- NYT’s David Brooks: Obama has ‘manhood problem’ in Middle East
- Ted Cruz thanks Obama for denying visas to terrorists
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- General Mills apologizes for ‘right to sue’ confusion, reverses policy
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- Ukraine, Russia trade blame for eastern shootout
- Obamas head to church on Easter morning
Inside the Beltway: Rand Paul’s moment
The intentions are not to upstage or undermine the Republican Party. No, really. That’s what Sen. Rand Paul suggests about the official tea party response to President Obama’s State of the Union address Tuesday night. Mr. Paul should know. He is delivering the grass-roots retort on behalf of the Tea Party Express at the National Press Club, to ensure that the media and the Republican establishment don’t write the movement off as “dead,” organizers say.
“There’s a lot of energy that still comes from the tea party, and while they consider themselves mostly to be Republican, they occasionally will chastise even the Republican establishment. So they want an independent voice,” the Kentucky Republican advised CNN on Sunday.
He’s not out to chastise the Republican establishment, and promises to “emphasize” certain points that he believes Sen. Marco Rubio won’t broach when the Florida Republican gives the Republican response to Mr. Obama’s speech. One topic is of particular interest to Mr. Paul.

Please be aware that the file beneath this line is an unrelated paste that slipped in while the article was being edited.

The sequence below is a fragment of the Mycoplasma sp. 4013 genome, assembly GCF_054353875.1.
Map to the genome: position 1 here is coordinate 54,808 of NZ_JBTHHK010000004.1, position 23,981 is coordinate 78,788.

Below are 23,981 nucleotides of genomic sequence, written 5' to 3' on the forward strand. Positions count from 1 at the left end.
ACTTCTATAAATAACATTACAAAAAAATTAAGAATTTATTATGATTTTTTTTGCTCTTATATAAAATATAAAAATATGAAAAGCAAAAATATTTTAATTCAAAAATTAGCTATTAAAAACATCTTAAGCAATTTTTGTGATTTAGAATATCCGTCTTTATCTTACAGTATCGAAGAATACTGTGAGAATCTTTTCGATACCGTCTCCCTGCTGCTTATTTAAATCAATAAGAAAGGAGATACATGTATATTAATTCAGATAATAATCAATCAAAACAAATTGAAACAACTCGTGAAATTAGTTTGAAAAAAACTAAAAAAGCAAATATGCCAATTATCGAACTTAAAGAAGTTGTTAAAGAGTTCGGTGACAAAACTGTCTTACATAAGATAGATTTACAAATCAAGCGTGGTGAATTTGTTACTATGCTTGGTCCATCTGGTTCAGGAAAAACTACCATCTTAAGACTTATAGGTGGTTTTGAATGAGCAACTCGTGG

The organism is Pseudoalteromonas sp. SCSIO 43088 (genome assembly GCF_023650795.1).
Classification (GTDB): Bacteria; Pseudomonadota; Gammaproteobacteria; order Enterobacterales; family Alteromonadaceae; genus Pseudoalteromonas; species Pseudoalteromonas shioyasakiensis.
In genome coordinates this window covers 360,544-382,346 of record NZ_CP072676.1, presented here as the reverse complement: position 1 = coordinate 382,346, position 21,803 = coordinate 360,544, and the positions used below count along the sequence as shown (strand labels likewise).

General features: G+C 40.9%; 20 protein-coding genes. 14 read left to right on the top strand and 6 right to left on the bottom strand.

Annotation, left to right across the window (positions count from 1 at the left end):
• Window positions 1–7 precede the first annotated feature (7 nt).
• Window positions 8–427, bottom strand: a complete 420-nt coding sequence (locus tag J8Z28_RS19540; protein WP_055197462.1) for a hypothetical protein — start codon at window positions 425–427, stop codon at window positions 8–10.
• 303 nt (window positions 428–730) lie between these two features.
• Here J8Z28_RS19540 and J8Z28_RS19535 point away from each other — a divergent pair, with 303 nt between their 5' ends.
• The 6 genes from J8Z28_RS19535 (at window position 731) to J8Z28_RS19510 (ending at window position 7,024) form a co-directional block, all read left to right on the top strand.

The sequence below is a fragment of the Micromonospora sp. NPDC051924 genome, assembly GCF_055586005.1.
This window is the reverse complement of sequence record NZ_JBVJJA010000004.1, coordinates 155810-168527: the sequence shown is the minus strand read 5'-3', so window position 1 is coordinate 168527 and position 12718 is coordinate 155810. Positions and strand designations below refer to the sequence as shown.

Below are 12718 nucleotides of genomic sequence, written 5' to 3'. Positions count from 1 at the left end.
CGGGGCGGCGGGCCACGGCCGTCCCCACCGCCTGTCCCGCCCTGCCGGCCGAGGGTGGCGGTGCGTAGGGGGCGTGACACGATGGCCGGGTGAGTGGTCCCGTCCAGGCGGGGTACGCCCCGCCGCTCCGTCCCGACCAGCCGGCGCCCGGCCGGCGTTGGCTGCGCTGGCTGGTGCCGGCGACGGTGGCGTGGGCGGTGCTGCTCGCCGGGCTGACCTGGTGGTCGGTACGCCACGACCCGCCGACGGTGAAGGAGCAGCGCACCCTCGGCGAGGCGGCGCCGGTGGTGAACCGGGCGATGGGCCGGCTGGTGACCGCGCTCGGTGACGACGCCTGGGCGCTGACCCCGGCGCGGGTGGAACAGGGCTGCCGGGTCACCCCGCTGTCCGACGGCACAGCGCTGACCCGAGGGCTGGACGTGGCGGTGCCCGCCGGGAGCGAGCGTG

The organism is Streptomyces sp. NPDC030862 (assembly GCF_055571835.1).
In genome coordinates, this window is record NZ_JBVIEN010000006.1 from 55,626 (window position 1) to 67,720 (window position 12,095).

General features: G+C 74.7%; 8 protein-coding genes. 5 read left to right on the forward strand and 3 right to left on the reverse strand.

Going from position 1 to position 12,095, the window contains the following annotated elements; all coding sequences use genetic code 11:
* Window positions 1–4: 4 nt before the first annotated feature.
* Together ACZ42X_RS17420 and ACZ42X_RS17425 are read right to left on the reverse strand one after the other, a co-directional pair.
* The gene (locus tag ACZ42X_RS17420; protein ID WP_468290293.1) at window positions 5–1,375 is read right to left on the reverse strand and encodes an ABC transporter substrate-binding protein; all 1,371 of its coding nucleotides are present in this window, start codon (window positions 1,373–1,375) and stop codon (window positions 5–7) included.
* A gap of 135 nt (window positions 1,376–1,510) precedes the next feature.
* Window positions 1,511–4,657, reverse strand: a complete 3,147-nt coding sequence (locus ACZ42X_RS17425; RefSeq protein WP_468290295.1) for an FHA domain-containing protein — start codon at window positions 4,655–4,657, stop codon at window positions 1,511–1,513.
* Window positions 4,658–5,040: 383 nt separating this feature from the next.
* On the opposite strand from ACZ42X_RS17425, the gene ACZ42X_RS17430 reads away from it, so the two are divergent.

“We shouldn’t send foreign aid or money to people who are burning our flag and chanting ‘Death to America,’” he said. “I think I do represent a wing of the Republican Party who doesn’t want to send money to Egypt, or to several of these countries. I would put strings on the money that goes to Pakistan. I would say to Pakistan, ‘You don’t get more money until you release the doctor who helped us get Osama bin Laden.’”
“I see it as an extra response, I don’t see it necessarily divisive. You know, I won’t say anything on there like Marco Rubio is wrong,” he said, adding in summation, “None of the things I ran on as part of the tea party have been fixed. We’re still going down a hole as far as the debt crisis looming. And so we really have to still talk about spending. And we want to make sure there is still a voice for that.”
FROM THE TRAVEL OFFICE
The aforementioned State of the Union address will be in President Obama’s rearview mirror just hours after he finishes the pivotal speech. On Wednesday, Mr. Obama will be bound for Asheville, N.C., “for an event.” On Valentine’s Day, the president heads to Atlanta “for an event.” And on Friday, he journeys to Chicago “for an event.”
No details yet on the “event,” the White House says. But they’re coming. Soon.
“Barack 2012. Michelle 2016.”
— Bumper sticker spotted in Chevy Chase
Uh, about that federal pay raise:
“President Obama’s proposed 1 percent pay adjustment for 2014 is simply not enough. It is not enough to allow federal employees to make up lost ground from two-plus years of frozen pay. It is not enough to allow workers, most of whom earn very modest salaries ranging from $24,000 to $70,000, to maintain living standards. And it is not enough to send a message with any kind of clarity that the administration values the federal workforce and doesn’t believe it should continue to bear an enormously disproportionate share of deficit reduction,” says American Federation of Government Employees National President J. David Cox.
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About the Author
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